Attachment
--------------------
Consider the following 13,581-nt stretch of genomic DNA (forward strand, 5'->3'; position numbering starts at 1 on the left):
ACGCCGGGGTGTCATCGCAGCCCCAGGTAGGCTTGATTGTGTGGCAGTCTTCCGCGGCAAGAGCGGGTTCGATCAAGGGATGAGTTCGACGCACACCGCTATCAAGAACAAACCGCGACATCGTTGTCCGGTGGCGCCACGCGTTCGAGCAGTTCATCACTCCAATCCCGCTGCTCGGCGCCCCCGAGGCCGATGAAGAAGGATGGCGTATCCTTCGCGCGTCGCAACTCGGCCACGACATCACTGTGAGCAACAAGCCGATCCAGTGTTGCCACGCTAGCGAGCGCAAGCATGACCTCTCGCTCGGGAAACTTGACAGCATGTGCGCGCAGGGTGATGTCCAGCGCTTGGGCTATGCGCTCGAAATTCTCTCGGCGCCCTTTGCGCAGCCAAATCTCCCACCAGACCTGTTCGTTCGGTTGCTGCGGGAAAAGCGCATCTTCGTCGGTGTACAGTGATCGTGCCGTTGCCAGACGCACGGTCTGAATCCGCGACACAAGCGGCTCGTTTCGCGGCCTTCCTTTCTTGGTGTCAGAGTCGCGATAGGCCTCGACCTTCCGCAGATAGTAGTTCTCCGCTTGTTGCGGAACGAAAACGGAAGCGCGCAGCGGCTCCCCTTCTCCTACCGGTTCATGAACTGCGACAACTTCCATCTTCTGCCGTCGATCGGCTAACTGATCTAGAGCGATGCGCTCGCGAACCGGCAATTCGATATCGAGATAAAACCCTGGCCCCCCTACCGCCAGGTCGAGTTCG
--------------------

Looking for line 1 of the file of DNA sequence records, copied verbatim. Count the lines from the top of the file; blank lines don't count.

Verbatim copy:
Consider the following 13,581-nt stretch of genomic DNA (forward strand, 5'->3'; position numbering starts at 1 on the left):